Thursday, April 3, 2014

Final Project Proposal

For my final project I would like to continue to expand upon my most recent revision (about the cake in portal and transform it into a creative project. It will be a game, but probably closer to an interactive reading/experiencing the content in my essay. I plan to use a program called “Twine” (, which, at the most basic level, allows you to create a text based choice game like Zork. There is also the ability to incorporate other types of media, but I’m not sure to what extent I plan to do that at this point. Either way, making a Twine requires little coding knowledge, and is very easy to set up a simple flowchart of choices.
As far as content goes, I want to condense my current thesis to the idea that unachievement is a way for video games to self-critique and become transcendental concepts. But more than that, I want the player to experience that. In addition to repurposing my paper to deliver the analysis and research I already have on this topic, I want to create a story where the player feels that conflict. I want to set it up so that the player is reading about my content, but realizes at a certain point in the game, that the given goal is not in his/her best interest and give them the opportunity to deviate from the “corrupt” path, much like in Portal.
To do this I want to frame the story as Aperture Science’s next experiment. The player will be getting a “history” on the company and their most recent experiment, Portal, through much of what I said in my paper, repurposed. The idea is that it will be some type of reading comprehension test and this is just a sample piece of text, not at first with significance in meaning. The “proctor” will introduce a point system, and increasingly promote the importance of points, which as you may have already guessed, end up being completely useless. Each chunk of my paper will be followed by a choice of some type, one going towards the proctor presenting more bias to points and Aperture Science buzzwords, very GLaDOS style, and the other sometimes presenting a footnote from the last subject to go through the test. I haven’t figured out how to technically explain that the last subject’s comments are there, but the footnotes (House of Leaves style) will reveal the idea of unachievement in pieces and the player will have to take that into account when going through the decision making process along the main story. The proctor will get more and more ridiculous as the player will become more and more informed by this other source, who will explain close readings of scenes in Portal and their meanings. This will let the player know, like in Portal, that they need to deviate from the directives. The path that deviates in the major fork in the game will lead the player to explanations of Portal as this self-aware, transcendental game.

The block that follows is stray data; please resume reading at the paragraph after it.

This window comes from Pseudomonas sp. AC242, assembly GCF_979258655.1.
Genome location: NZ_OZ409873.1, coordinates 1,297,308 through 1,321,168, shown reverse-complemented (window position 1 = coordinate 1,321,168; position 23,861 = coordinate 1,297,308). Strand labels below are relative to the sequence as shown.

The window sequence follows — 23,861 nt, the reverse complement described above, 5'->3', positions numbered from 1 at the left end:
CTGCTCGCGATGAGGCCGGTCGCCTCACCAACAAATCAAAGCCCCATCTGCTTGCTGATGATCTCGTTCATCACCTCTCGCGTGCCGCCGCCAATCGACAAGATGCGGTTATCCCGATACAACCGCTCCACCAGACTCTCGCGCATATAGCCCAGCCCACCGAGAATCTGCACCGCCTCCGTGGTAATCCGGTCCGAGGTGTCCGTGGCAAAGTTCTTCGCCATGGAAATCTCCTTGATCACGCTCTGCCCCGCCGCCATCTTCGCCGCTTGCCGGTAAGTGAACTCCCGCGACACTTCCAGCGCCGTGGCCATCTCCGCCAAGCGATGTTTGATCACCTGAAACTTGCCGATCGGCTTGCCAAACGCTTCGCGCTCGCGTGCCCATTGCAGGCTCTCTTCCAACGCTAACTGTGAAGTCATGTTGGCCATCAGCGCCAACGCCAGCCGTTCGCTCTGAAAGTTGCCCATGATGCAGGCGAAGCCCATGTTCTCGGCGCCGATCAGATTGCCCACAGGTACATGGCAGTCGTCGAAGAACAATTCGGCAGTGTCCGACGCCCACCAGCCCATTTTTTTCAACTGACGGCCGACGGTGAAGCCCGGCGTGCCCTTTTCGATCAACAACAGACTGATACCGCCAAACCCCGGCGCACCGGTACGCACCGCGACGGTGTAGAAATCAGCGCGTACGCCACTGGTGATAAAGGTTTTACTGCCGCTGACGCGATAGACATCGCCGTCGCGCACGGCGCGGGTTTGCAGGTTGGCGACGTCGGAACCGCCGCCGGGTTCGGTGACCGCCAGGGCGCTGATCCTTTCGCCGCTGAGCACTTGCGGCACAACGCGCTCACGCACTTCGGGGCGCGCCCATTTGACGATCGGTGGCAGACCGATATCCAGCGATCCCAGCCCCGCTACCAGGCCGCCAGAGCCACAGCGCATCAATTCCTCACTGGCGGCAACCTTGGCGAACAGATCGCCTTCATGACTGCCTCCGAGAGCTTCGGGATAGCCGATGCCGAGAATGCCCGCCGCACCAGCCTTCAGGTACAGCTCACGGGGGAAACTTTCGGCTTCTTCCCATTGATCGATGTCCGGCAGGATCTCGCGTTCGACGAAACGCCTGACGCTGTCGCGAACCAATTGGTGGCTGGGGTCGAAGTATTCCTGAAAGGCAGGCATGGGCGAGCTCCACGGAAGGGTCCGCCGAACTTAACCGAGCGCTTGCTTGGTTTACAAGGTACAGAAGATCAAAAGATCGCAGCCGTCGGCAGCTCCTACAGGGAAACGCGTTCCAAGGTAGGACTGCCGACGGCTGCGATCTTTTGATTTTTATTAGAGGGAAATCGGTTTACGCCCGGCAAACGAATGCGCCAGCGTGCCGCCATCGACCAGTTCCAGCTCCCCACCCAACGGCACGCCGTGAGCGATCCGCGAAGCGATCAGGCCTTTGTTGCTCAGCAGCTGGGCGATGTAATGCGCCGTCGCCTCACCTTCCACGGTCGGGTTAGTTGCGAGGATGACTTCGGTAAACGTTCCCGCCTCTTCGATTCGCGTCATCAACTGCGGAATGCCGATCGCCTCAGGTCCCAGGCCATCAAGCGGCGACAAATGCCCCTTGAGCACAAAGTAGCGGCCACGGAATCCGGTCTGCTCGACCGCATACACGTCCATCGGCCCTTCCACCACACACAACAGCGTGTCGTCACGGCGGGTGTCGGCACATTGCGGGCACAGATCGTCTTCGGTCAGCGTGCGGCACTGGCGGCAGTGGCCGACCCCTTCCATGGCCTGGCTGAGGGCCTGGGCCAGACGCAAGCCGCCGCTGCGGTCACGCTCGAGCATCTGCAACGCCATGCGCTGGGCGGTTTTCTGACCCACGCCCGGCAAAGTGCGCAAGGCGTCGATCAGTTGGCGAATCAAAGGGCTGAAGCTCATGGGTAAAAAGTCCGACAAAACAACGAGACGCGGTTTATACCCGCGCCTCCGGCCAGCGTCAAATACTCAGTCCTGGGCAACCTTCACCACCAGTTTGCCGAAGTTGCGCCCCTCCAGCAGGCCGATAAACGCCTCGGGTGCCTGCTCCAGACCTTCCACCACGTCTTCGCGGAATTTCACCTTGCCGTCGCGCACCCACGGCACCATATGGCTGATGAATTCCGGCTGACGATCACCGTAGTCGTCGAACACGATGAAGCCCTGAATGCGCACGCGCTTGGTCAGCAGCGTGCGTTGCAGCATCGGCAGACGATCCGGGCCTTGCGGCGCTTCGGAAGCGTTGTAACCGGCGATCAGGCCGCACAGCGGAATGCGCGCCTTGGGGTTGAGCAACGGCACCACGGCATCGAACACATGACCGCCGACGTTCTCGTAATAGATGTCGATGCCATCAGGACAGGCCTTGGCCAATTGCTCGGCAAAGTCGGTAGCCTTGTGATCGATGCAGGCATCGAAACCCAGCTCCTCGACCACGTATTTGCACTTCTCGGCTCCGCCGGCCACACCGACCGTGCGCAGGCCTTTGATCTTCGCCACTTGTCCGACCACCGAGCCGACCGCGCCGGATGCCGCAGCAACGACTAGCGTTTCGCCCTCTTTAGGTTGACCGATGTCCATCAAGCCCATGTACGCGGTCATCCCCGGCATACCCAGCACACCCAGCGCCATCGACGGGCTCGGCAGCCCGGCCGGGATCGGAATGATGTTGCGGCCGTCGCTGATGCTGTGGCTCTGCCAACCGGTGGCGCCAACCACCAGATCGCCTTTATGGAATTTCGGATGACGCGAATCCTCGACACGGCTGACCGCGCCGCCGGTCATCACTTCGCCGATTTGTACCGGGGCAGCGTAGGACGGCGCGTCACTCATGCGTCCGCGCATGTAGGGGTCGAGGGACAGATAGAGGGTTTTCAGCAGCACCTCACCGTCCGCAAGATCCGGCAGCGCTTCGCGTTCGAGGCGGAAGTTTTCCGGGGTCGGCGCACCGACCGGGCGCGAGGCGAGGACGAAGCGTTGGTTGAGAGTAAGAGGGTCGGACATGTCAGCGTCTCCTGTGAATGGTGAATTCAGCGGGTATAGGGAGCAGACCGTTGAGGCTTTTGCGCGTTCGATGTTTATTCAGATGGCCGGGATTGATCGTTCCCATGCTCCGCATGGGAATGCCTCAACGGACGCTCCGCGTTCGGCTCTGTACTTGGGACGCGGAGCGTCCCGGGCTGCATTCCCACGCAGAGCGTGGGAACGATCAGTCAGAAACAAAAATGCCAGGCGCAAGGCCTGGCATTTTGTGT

It may seem a little scattered now, but as I start putting the pieces together, it will make sense. I think that I have a good understanding of a lot of facets surrounding this topic of unachievement, and the best way to present the information is to make it an experiential process. This game would be an interactive story with a narrative and my academic writings, as well as a third level of the last player’s commentary, a reference to both Portal and House of Leaves’s levels of narration.
I plan to use many of the same sources that were included in my revision (including Marcuse and concepts in an expanded/revised way), with the addition of all/any of:
  1. Narrative, Games, and Theory

Sources 1-5 are all specifically about video games, the reward systems they traditionally implement, and some about Portal specifically. Sources 6 and 7 are outside the realm of video games and talk about ideas revolving around symbols and inherent/assumed truths. I would also like to include some research on the neuroscience/cognitive science approach to reward systems. This I can incorporate from previous classes I have taken and the respective textbooks.


Jake Stambaugh said...

I think that this is a very interesting topic that you have a unique take on. Hopefully as you start adding the interactivity to an otherwise static paper, you will be able to see what parts of your paper invite interaction and which parts are not. I think in a medium like this it might be tempting to withhold your thesis until the player "discovers it," but since you are still presenting a paper in some form there should also be an introduction that at least begins to expose your thesis.

Adam said...

Excellent proposal. Go do it - that's the only advice I have at the moment, which is high praise.